BEAUFORT — There have been 345 reports of elder abuse filed with the Carteret County Department of Social Services since the beginning of 2020.
That’s why DSS adult protective services supervisor James Chiavola said it’s important to be aware of the problem as May 9-June 20 is observed as World Elder Abuse Awareness Month. The dates were picked because of Mother’s Day falling on May 9 and Father’s Day observed Sunday, June 20.
In addition, Tuesday, June 15 is World Elder Abuse Awareness Day.
“Elder abuse is rampant, yet is a severely under-reported social ill, affecting an estimated one in six persons aged 60 and older around the globe,” Mr. Chiavola said during the May 10 County Consolidated Human Services Board meeting. “With our aging population, elder abuse is a growing problem.”
Elder abuse refers to intentional or negligent acts by a caregiver or trusted individual that causes harm to an older person. The abuse can come in many forms, including physical, emotional, psychological, sexual, neglect or financial.
While there have always been incidents of elder mistreatment, Mr. Chiavola said he’s worried there were more unreported occurrences due to lockdowns during the coronavirus pandemic.
“Measures intended to curb the spread of the virus had the potential of adversely affecting the physical and mental health of older persons,” he said. “Policies adopted by care homes to safeguard their residents from infection precluded them from receiving visitors, which often contributed to loneliness, depression and anxiety. Even where older persons were isolating at home with their families, they may have faced increased abuse and neglect fueled by tension, stress and uncertainty resulting from job or income loss.”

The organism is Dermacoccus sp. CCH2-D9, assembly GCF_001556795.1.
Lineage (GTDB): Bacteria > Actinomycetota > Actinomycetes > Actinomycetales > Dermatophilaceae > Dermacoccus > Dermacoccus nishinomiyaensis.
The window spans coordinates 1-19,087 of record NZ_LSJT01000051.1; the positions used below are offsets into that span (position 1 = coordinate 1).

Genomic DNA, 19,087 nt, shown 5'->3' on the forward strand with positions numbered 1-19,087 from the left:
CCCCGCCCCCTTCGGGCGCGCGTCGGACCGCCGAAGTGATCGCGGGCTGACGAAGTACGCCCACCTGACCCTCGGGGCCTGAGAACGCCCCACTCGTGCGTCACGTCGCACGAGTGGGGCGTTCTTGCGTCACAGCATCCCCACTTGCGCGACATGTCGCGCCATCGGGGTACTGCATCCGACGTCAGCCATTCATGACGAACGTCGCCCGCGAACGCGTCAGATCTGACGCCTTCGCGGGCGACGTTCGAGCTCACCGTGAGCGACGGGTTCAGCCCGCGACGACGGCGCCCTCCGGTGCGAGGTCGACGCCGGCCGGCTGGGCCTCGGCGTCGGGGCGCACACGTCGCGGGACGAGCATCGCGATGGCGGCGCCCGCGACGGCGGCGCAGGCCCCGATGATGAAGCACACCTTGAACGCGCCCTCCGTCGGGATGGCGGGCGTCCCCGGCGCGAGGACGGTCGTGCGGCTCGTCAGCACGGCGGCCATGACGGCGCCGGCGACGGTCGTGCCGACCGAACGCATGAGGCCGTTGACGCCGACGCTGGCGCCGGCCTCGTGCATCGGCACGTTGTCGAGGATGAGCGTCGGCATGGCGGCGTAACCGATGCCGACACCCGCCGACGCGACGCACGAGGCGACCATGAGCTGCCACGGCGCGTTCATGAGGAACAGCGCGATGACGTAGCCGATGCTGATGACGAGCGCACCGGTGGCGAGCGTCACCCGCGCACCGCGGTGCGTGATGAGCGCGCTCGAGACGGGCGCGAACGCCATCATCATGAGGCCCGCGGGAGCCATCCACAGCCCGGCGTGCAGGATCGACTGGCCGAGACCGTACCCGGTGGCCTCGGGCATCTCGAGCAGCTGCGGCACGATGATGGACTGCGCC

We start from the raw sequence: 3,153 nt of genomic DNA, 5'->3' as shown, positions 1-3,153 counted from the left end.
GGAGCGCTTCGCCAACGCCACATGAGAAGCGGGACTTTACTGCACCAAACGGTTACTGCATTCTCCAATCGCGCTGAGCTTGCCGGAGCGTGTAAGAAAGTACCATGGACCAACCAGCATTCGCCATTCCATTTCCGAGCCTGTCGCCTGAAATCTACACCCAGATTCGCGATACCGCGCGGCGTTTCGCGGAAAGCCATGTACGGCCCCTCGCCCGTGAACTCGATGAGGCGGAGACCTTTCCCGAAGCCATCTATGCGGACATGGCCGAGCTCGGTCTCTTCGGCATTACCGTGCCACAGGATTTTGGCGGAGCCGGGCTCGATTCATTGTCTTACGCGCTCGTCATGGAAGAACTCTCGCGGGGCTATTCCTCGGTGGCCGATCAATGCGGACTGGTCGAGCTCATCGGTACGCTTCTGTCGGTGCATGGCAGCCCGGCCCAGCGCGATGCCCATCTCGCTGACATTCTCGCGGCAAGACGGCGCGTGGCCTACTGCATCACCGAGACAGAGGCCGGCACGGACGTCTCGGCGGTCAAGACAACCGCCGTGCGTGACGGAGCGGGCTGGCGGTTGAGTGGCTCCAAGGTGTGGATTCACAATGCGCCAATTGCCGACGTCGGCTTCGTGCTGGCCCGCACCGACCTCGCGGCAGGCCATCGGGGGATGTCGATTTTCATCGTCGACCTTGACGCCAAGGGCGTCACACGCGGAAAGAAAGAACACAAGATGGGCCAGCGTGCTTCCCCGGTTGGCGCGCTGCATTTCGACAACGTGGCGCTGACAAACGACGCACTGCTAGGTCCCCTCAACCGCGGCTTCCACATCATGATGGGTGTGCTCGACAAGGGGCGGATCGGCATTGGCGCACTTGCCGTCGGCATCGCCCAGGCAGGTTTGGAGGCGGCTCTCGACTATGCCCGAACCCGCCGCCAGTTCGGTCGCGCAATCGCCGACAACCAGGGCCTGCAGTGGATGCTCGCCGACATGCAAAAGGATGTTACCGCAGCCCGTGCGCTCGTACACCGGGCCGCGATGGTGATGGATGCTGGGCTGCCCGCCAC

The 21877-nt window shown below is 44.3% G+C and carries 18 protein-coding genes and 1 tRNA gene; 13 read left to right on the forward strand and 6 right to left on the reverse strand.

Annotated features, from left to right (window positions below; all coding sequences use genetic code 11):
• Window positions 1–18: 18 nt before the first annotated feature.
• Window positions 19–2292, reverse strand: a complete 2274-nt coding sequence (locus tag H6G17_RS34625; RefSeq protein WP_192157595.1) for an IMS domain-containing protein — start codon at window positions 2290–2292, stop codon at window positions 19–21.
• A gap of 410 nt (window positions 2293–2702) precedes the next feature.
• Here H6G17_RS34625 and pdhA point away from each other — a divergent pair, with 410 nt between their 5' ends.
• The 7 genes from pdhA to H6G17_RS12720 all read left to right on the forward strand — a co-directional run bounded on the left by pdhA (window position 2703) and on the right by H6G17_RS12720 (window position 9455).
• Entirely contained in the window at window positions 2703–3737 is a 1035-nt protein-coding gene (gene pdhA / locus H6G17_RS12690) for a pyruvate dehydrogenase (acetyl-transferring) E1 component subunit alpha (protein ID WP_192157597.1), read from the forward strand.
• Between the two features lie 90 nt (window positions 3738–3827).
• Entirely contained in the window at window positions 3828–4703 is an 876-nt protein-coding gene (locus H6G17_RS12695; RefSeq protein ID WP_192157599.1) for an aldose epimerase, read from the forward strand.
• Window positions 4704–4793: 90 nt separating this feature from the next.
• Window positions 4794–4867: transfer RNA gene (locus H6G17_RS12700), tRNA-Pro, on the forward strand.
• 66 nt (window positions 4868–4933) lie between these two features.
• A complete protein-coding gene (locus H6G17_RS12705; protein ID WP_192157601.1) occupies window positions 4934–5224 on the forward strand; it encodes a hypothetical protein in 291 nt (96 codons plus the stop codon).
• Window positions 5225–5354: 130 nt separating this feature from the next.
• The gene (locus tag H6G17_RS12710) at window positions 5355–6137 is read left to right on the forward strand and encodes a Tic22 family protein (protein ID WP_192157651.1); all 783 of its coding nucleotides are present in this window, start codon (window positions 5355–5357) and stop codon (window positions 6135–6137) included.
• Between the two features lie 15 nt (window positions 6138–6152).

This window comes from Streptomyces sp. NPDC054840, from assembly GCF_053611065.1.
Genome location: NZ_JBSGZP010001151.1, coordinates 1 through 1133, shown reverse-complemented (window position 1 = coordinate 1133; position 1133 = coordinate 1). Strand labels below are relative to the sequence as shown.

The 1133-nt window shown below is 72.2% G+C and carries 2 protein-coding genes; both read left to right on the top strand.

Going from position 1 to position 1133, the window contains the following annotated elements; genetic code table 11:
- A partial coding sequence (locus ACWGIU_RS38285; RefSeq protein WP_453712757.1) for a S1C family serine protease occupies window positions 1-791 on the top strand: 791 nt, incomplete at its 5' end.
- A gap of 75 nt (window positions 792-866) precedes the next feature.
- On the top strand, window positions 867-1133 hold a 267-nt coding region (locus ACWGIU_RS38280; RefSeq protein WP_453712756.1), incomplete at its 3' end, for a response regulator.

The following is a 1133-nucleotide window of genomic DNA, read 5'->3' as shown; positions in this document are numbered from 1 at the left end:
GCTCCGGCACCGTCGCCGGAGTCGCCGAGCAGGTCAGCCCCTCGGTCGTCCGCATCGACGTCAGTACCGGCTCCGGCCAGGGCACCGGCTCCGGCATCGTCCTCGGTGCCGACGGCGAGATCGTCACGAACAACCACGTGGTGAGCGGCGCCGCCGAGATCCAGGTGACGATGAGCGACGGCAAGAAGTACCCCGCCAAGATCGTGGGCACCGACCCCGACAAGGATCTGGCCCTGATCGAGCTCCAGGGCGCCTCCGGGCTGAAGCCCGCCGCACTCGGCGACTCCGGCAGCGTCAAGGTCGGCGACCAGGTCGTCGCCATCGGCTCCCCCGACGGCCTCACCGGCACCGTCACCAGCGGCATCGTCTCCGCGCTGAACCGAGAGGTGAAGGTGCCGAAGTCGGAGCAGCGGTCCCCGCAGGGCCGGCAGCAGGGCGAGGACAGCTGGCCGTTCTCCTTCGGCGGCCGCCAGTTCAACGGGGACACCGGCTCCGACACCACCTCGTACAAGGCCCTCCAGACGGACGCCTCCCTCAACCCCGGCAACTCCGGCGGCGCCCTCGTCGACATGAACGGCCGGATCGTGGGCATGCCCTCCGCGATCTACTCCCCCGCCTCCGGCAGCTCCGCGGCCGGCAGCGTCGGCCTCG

Mr. Chiavola said the month is a good time to bring awareness to the growing problem and be willing to step in if a suspected incident is occurring.
“We all have a shared responsibility to ensure that older persons feel safe, included and significant in our communities and to protect them from harm,” he said. “I would like to encourage all individuals to recommit to ending all forms of prejudice, neglect and discrimination experienced by our senior citizens.”
DSS suggests these five things to help prevent elder abuse:
- Listen to older people and caregivers to understand their challenges and provide support.
- Educate one another about the signs of abuse and how to get help.
- Report suspected abuse or neglect as soon as possible.
- Build a community that fosters social connections and supports older individuals and caregivers.
- Reach out to professional services for support where available.
It’s important to know the signs of elder abuse. Physical signs of possible abuse include:
- Broken bones, bruises and welts.
- Cuts, sores or burns.
- Torn, stained or bloody underclothing.
- Sexually transmitted diseases without clear explanation.
- Unsanitary living conditions and poor hygiene.
- Unusual weight loss or dehydration.
- Unattended medical needs.
Emotional/behavioral signs of elder abuse can include:
- Unusual changes in behavior or sleep.
- Fear or anxiety.
- Isolation from friends and family.
- Withdrawal from normal activities.
Financial signs of abuse can include:
- Unusual changes in a bank account or money management services.
- Unusual or sudden changes in a will or other financial documents.
- Fraudulent signatures on financial documents.
- Unpaid bills.
Those suspecting elder abuse, neglect or exploitation should contact DSS at 252-728-3181 or the County Sheriff’s Office at 252-728-8400.
Those suspecting abuse or neglect in long-term care facilities should contact the Eastern Carolina Council at 800-824-4648.
Contact Cheryl Burke at 252-726-7081, ext. 255; email Cheryl@thenewstimes.com; or follow on Twitter @cherylccnt.